Dett’s The Ordering of Moses was commissioned by the May Festival Chorus in 1937 and premiered by the Chorus and the Cincinnati Symphony Orchestra that same year. The premiere was broadcast live on NBC, but the network cut the program short. Although no official reason was given, it’s alleged that the network caved to complaints about airing Black music. During his lifetime, he was a leading Black composer, known for his use of African-American folk songs and spirituals as the basis for choral and piano compositions in the 19th century Romantic style of classical music. He was among the first Black composers during the early years of the American Society of Composers, Authors and Publishers (ASCAP). Dett used African-American spirituals and folk music in his composition. He took Dvořák’s admonition that a composer should look to their own culture for inspiration to heart. [


John V.Sinclair | Artistic Director and Conductor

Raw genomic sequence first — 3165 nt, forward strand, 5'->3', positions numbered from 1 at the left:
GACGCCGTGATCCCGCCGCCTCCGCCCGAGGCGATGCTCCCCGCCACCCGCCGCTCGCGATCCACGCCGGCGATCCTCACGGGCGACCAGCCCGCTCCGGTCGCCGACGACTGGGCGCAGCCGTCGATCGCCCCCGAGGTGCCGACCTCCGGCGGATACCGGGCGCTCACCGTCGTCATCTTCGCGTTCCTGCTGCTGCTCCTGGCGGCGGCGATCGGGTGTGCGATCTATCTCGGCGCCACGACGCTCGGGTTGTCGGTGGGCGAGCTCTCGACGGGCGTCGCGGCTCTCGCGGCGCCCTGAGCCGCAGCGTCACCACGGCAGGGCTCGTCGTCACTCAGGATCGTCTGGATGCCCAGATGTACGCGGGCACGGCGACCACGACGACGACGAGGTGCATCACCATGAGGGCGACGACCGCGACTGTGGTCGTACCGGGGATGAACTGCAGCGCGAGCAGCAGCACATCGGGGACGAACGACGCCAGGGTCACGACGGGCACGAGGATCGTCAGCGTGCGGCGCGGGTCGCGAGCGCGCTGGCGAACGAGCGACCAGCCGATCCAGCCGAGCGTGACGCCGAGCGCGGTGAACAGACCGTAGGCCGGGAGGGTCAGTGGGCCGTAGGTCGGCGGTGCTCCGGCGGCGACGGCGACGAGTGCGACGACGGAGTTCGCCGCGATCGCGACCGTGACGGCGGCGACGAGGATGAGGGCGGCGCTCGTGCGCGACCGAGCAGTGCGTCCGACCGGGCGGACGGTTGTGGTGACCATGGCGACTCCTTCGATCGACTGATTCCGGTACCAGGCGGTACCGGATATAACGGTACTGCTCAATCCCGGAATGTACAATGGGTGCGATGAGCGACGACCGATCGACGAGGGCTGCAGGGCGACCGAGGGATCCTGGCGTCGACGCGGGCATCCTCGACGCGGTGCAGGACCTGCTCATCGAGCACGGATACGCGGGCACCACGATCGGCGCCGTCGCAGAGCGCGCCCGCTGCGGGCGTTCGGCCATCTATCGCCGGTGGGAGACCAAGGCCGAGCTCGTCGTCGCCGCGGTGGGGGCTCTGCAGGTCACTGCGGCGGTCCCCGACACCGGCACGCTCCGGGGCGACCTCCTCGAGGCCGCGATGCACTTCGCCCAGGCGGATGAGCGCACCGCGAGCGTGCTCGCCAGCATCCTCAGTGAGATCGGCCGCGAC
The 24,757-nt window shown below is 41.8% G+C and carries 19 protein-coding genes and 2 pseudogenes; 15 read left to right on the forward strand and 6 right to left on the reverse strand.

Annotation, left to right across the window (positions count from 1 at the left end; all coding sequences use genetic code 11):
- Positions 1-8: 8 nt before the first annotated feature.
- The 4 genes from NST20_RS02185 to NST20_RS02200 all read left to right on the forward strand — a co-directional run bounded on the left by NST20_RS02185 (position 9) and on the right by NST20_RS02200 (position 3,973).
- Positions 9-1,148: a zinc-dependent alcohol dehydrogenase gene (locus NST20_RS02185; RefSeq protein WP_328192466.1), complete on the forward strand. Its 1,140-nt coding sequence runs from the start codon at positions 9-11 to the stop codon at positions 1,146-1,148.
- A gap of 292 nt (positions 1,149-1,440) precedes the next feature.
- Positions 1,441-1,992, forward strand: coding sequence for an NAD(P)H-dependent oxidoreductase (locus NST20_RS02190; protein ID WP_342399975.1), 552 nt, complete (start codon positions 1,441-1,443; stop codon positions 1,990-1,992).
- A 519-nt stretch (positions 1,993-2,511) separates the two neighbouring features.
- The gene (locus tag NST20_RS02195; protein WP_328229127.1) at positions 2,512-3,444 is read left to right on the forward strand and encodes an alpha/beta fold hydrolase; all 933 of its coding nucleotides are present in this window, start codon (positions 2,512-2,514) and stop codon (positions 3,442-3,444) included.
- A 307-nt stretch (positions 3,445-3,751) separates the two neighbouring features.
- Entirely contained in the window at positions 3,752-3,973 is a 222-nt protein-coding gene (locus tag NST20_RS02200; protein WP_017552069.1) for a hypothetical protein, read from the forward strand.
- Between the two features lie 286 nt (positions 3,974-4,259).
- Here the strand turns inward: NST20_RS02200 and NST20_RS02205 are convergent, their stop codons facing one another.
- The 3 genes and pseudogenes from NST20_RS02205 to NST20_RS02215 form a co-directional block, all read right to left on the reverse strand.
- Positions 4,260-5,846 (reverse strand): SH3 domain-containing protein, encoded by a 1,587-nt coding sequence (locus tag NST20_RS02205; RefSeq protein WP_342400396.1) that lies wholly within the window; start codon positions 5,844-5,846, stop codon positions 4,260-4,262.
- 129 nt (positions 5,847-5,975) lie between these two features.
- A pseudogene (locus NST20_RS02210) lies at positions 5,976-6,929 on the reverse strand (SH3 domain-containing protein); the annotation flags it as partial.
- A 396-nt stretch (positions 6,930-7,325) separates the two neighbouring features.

Sponsored by the State of Florida, Department of State, Division of Cultural Affairs and the Florida Council on Arts and Culture

John V. Sinclair, conductor
Dr. John V. Sinclair is celebrating his 25th season as Artistic Director and Conductor of the renowned Bach Festival Society of Winter Park. He serves as Chair of the Department of Music and is the John M. Tiedtke Professor of Music at Rollins College. He also conducts the Moravian Music Festivals and has conducted for The Berkshire Choral Festival.

Dr. Sinclair earned his undergraduate degree from William Jewell College and his master’s and doctoral degrees from the Conservatory of Music at the University of Missouri in Kansas City. During the past twenty years, he has made over one thousand appearances as conductor, clinician, or lecturer throughout the U.S. and in many foreign countries.

Dr. Sinclair is also a conductor of the Candlelight Processional at EPCOT and has conducted recordings for Warner Brothers, Walt Disney Corporation, Moravian Music Foundation, and numerous Bach Festival events.